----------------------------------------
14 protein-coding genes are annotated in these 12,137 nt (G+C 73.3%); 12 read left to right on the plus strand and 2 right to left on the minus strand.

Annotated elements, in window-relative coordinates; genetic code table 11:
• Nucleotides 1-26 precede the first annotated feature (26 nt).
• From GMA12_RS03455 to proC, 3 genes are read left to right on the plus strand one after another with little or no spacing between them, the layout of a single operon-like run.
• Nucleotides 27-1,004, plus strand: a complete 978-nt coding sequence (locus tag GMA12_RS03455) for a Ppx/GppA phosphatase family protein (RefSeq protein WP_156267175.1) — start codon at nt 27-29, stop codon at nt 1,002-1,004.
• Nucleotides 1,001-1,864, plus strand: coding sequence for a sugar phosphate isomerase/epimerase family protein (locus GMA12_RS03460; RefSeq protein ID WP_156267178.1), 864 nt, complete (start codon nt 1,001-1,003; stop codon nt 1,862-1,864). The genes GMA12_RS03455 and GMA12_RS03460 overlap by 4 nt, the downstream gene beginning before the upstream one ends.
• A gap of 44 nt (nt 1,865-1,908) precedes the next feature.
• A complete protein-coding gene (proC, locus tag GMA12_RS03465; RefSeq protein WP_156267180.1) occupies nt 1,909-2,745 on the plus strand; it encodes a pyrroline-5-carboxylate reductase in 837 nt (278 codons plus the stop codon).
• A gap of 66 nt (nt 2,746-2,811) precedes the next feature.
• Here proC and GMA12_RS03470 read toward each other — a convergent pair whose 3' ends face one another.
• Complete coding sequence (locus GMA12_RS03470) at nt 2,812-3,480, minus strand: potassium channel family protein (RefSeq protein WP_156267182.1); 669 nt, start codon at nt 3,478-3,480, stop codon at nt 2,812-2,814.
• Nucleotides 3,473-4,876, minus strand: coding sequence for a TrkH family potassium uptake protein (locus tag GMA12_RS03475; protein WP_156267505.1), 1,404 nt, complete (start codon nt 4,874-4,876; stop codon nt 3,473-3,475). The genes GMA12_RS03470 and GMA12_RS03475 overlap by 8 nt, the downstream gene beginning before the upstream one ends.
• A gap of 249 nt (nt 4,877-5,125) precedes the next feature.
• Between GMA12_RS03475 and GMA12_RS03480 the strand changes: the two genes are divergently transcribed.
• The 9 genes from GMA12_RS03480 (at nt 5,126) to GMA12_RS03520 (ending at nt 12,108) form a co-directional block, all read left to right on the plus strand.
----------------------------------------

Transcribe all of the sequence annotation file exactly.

14 protein-coding genes are annotated in these 12,137 nt (G+C 73.3%); 12 read left to right on the plus strand and 2 right to left on the minus strand.

Annotated elements, in window-relative coordinates; genetic code table 11:
• Nucleotides 1-26 precede the first annotated feature (26 nt).
• From GMA12_RS03455 to proC, 3 genes are read left to right on the plus strand one after another with little or no spacing between them, the layout of a single operon-like run.
• Nucleotides 27-1,004, plus strand: a complete 978-nt coding sequence (locus tag GMA12_RS03455) for a Ppx/GppA phosphatase family protein (RefSeq protein WP_156267175.1) — start codon at nt 27-29, stop codon at nt 1,002-1,004.
• Nucleotides 1,001-1,864, plus strand: coding sequence for a sugar phosphate isomerase/epimerase family protein (locus GMA12_RS03460; RefSeq protein ID WP_156267178.1), 864 nt, complete (start codon nt 1,001-1,003; stop codon nt 1,862-1,864). The genes GMA12_RS03455 and GMA12_RS03460 overlap by 4 nt, the downstream gene beginning before the upstream one ends.
• A gap of 44 nt (nt 1,865-1,908) precedes the next feature.
• A complete protein-coding gene (proC, locus tag GMA12_RS03465; RefSeq protein WP_156267180.1) occupies nt 1,909-2,745 on the plus strand; it encodes a pyrroline-5-carboxylate reductase in 837 nt (278 codons plus the stop codon).
• A gap of 66 nt (nt 2,746-2,811) precedes the next feature.
• Here proC and GMA12_RS03470 read toward each other — a convergent pair whose 3' ends face one another.
• Complete coding sequence (locus GMA12_RS03470) at nt 2,812-3,480, minus strand: potassium channel family protein (RefSeq protein WP_156267182.1); 669 nt, start codon at nt 3,478-3,480, stop codon at nt 2,812-2,814.
• Nucleotides 3,473-4,876, minus strand: coding sequence for a TrkH family potassium uptake protein (locus tag GMA12_RS03475; protein WP_156267505.1), 1,404 nt, complete (start codon nt 4,874-4,876; stop codon nt 3,473-3,475). The genes GMA12_RS03470 and GMA12_RS03475 overlap by 8 nt, the downstream gene beginning before the upstream one ends.
• A gap of 249 nt (nt 4,877-5,125) precedes the next feature.
• Between GMA12_RS03475 and GMA12_RS03480 the strand changes: the two genes are divergently transcribed.
• The 9 genes from GMA12_RS03480 (at nt 5,126) to GMA12_RS03520 (ending at nt 12,108) form a co-directional block, all read left to right on the plus strand.